Born to a Bolivian mother and Filipino father who both grew up in the United States, the 21-year-old NYU Stern undergrad was always exposed to different cultures but feels the strongest connection to Singapore, where he grew up. Louis moved from Virginia when he was five after his father landed a job with Citibank there. In this tiny, East Asian country is where his little brother was born, where his family still lives, and where he harbored new dreams of pursuing a career as a strategic consultant, and using his Journalism degree to write about the world’s economic issues.
Settling in Singapore
Music was a big part of my life. I sang and played acoustic and electric guitar in school bands. I mean, I’ve always had those dreams. It’d be cool to be like Blink 182, but that never happens. The schooling system in Singapore is really, really structured. The society over there puts a high value on education. It’s pretty intense. You choose six classes that you’ll take for two years straight. You choose three higher courses and three standard courses. I chose higher economics and standard business. No one ever does that.
A Stern Grip on Life
I knew I wanted to go to a business school, but I didn’t want to do something dry like marketing or finance. The program I am in was basically the main reason why I wanted to come to NYU. The program places a greater emphasis on the political and economic core than the other majors at Stern do. So it kind of reduces the amount of business that you learn but expands the economics portion and adds in a political portion, so you get this really cool comprehensive perspective on things.
When we were in London on a semester abroad, we studied a lot about the European economy. We went on field trips to Prague and Brussels to learn about the political economies of those regions, and it was absolutely wonderful. In Shanghai they took us to Hong Kong, and we met a lot of cool people and learned a lot of great things.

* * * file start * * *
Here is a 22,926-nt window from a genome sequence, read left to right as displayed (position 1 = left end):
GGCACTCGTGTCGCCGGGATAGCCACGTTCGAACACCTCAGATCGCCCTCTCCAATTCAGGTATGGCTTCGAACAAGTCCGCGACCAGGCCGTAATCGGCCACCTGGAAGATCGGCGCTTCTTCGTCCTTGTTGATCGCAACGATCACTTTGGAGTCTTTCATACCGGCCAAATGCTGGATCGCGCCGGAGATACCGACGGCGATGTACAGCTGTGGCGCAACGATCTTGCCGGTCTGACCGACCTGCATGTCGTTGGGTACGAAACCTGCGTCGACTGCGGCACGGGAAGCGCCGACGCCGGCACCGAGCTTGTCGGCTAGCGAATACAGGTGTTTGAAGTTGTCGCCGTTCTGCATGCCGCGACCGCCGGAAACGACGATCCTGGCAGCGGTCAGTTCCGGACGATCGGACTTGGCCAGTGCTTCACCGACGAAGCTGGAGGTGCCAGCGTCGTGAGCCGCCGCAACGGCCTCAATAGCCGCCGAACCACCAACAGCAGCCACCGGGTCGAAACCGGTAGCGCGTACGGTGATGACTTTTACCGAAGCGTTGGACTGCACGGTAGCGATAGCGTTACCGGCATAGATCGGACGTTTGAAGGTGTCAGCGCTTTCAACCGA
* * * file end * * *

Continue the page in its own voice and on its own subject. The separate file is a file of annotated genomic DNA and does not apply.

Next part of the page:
Europe vs. NYC
London just really appealed to me. I fell in love with that city. Growing up in Asia and having roots in America, Europe seems exotic. The music is better. The weather’s pretty shitty actually, and the food is not that great but it’s not overbearing like New York City is. When you’re walking around the city, I just get the feeling that everyone is rushing, or is angry, or is pissed off or something. But New York is cool, there’s always so much stuff to do. I have an apartment in Prospect Heights in Brooklyn and I love it.
Figuring out a Future
I hope I’m somewhere progressing through some kind of consultant career. Journalism’s a very exciting industry to get into, but I just don’t think it’s the time to enter that industry right now. I know I want to be in London, but I guess I will always consider Singapore my home.